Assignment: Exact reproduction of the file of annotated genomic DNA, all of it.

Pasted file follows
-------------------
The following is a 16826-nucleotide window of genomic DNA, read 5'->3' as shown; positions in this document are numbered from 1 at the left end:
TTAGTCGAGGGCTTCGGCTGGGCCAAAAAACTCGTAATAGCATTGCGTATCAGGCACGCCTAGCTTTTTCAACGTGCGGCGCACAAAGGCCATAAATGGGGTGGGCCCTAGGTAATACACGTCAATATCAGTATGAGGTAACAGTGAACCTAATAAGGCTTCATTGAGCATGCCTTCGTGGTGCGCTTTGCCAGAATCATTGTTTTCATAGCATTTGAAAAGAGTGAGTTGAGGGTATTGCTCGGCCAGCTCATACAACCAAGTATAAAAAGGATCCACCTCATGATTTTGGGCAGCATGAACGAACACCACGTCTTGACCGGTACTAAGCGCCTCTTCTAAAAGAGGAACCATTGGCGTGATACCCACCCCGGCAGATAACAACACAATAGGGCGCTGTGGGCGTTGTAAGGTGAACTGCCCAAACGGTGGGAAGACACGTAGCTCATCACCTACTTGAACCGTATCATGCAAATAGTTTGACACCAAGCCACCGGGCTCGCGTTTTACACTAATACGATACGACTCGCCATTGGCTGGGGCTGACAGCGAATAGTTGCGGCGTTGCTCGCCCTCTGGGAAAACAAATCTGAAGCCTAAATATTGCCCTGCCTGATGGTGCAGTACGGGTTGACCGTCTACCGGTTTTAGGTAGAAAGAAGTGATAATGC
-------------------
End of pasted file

The following is a 16826-nucleotide window of genomic DNA, read 5'->3' as shown; positions in this document are numbered from 1 at the left end:
TTAGTCGAGGGCTTCGGCTGGGCCAAAAAACTCGTAATAGCATTGCGTATCAGGCACGCCTAGCTTTTTCAACGTGCGGCGCACAAAGGCCATAAATGGGGTGGGCCCTAGGTAATACACGTCAATATCAGTATGAGGTAACAGTGAACCTAATAAGGCTTCATTGAGCATGCCTTCGTGGTGCGCTTTGCCAGAATCATTGTTTTCATAGCATTTGAAAAGAGTGAGTTGAGGGTATTGCTCGGCCAGCTCATACAACCAAGTATAAAAAGGATCCACCTCATGATTTTGGGCAGCATGAACGAACACCACGTCTTGACCGGTACTAAGCGCCTCTTCTAAAAGAGGAACCATTGGCGTGATACCCACCCCGGCAGATAACAACACAATAGGGCGCTGTGGGCGTTGTAAGGTGAACTGCCCAAACGGTGGGAAGACACGTAGCTCATCACCTACTTGAACCGTATCATGCAAATAGTTTGACACCAAGCCACCGGGCTCGCGTTTTACACTAATACGATACGACTCGCCATTGGCTGGGGCTGACAGCGAATAGTTGCGGCGTTGCTCGCCCTCTGGGAAAACAAATCTGAAGCCTAAATATTGCCCTGCCTGATGGTGCAGTACGGGTTGACCGTCTACCGGTTTTAGGTAGAAAGAAGTGATAATGC